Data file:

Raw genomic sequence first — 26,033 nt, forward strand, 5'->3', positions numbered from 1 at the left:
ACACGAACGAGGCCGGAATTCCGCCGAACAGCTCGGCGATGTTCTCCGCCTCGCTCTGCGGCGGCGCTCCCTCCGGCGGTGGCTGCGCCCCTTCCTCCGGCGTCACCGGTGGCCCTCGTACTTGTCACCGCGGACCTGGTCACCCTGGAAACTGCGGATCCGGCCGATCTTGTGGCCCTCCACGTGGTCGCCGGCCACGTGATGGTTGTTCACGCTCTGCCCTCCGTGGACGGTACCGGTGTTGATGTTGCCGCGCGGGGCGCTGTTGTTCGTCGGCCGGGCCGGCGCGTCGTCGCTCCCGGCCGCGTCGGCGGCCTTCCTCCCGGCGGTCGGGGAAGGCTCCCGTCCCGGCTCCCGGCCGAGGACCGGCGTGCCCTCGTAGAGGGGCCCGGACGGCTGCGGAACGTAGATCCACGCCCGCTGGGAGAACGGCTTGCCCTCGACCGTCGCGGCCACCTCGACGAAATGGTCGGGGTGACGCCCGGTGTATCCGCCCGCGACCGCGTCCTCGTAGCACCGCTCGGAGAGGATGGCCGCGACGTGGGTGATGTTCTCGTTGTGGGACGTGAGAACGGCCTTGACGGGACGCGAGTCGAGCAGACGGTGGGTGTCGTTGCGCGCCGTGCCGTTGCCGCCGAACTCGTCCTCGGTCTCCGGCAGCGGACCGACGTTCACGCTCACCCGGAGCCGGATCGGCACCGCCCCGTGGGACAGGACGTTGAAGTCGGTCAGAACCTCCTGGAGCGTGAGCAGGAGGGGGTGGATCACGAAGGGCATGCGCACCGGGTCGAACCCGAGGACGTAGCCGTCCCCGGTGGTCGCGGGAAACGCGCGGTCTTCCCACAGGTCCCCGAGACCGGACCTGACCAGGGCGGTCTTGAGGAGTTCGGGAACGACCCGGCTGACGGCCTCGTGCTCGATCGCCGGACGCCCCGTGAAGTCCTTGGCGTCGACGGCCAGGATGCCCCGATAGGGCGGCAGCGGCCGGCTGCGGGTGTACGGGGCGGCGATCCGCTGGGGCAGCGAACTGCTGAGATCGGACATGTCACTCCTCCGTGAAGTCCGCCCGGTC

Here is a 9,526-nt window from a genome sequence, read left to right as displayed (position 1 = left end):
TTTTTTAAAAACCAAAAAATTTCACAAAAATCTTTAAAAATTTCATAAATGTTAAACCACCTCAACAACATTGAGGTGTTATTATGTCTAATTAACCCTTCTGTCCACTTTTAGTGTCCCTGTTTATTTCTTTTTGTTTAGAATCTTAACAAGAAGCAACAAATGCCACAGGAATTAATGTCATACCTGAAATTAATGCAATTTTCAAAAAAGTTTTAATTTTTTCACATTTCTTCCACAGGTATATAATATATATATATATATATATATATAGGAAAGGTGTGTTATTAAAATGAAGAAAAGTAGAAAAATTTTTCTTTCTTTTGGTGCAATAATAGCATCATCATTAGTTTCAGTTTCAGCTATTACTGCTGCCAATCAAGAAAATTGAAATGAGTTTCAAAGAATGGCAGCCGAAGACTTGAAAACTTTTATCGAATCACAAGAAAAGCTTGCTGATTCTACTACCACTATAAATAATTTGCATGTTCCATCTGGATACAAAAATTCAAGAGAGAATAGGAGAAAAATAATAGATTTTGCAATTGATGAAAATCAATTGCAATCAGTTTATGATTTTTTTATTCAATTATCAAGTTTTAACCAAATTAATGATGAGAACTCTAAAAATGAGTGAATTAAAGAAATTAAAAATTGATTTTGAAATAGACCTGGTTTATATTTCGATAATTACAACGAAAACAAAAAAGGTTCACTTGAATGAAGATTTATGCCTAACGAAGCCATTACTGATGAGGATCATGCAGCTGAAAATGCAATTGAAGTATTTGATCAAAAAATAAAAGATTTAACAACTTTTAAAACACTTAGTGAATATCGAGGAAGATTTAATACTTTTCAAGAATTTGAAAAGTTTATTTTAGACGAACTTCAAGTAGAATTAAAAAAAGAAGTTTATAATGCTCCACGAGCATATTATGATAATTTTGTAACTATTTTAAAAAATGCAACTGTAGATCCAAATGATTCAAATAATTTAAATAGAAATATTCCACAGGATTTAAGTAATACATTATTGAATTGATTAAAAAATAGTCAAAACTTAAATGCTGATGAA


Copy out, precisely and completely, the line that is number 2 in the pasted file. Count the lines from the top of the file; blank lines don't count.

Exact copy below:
ACACGAACGAGGCCGGAATTCCGCCGAACAGCTCGGCGATGTTCTCCGCCTCGCTCTGCGGCGGCGCTCCCTCCGGCGGTGGCTGCGCCCCTTCCTCCGGCGTCACCGGTGGCCCTCGTACTTGTCACCGCGGACCTGGTCACCCTGGAAACTGCGGATCCGGCCGATCTTGTGGCCCTCCACGTGGTCGCCGGCCACGTGATGGTTGTTCACGCTCTGCCCTCCGTGGACGGTACCGGTGTTGATGTTGCCGCGCGGGGCGCTGTTGTTCGTCGGCCGGGCCGGCGCGTCGTCGCTCCCGGCCGCGTCGGCGGCCTTCCTCCCGGCGGTCGGGGAAGGCTCCCGTCCCGGCTCCCGGCCGAGGACCGGCGTGCCCTCGTAGAGGGGCCCGGACGGCTGCGGAACGTAGATCCACGCCCGCTGGGAGAACGGCTTGCCCTCGACCGTCGCGGCCACCTCGACGAAATGGTCGGGGTGACGCCCGGTGTATCCGCCCGCGACCGCGTCCTCGTAGCACCGCTCGGAGAGGATGGCCGCGACGTGGGTGATGTTCTCGTTGTGGGACGTGAGAACGGCCTTGACGGGACGCGAGTCGAGCAGACGGTGGGTGTCGTTGCGCGCCGTGCCGTTGCCGCCGAACTCGTCCTCGGTCTCCGGCAGCGGACCGACGTTCACGCTCACCCGGAGCCGGATCGGCACCGCCCCGTGGGACAGGACGTTGAAGTCGGTCAGAACCTCCTGGAGCGTGAGCAGGAGGGGGTGGATCACGAAGGGCATGCGCACCGGGTCGAACCCGAGGACGTAGCCGTCCCCGGTGGTCGCGGGAAACGCGCGGTCTTCCCACAGGTCCCCGAGACCGGACCTGACCAGGGCGGTCTTGAGGAGTTCGGGAACGACCCGGCTGACGGCCTCGTGCTCGATCGCCGGACGCCCCGTGAAGTCCTTGGCGTCGACGGCCAGGATGCCCCGATAGGGCGGCAGCGGCCGGCTGCGGGTGTACGGGGCGGCGATCCGCTGGGGCAGCGAACTGCTGAGATCGGACATGTCACTCCTCCGTGAAGTCCGCCCGGTC